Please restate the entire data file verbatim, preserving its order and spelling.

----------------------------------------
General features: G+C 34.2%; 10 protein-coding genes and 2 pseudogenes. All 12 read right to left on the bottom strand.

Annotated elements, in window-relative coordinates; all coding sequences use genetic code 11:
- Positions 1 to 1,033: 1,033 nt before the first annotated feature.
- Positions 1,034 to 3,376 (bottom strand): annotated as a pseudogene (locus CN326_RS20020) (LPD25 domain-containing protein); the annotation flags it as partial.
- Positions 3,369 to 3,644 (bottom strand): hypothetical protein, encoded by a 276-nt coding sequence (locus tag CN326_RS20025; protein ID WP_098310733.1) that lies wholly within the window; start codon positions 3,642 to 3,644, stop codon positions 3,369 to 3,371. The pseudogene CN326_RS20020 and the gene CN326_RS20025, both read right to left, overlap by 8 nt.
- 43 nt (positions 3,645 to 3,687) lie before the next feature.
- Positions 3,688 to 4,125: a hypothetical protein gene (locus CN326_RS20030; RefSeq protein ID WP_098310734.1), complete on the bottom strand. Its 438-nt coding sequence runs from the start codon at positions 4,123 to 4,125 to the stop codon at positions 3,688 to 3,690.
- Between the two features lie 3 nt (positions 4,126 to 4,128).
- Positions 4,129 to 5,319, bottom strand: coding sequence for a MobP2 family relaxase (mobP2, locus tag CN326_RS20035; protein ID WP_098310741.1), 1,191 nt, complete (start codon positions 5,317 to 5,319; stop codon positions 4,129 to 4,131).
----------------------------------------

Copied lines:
General features: G+C 34.2%; 10 protein-coding genes and 2 pseudogenes. All 12 read right to left on the bottom strand.

Annotated elements, in window-relative coordinates; all coding sequences use genetic code 11:
- Positions 1 to 1,033: 1,033 nt before the first annotated feature.
- Positions 1,034 to 3,376 (bottom strand): annotated as a pseudogene (locus CN326_RS20020) (LPD25 domain-containing protein); the annotation flags it as partial.
- Positions 3,369 to 3,644 (bottom strand): hypothetical protein, encoded by a 276-nt coding sequence (locus tag CN326_RS20025; protein ID WP_098310733.1) that lies wholly within the window; start codon positions 3,642 to 3,644, stop codon positions 3,369 to 3,371. The pseudogene CN326_RS20020 and the gene CN326_RS20025, both read right to left, overlap by 8 nt.
- 43 nt (positions 3,645 to 3,687) lie before the next feature.
- Positions 3,688 to 4,125: a hypothetical protein gene (locus CN326_RS20030; RefSeq protein ID WP_098310734.1), complete on the bottom strand. Its 438-nt coding sequence runs from the start codon at positions 4,123 to 4,125 to the stop codon at positions 3,688 to 3,690.
- Between the two features lie 3 nt (positions 4,126 to 4,128).
- Positions 4,129 to 5,319, bottom strand: coding sequence for a MobP2 family relaxase (mobP2, locus tag CN326_RS20035; protein ID WP_098310741.1), 1,191 nt, complete (start codon positions 5,317 to 5,319; stop codon positions 4,129 to 4,131).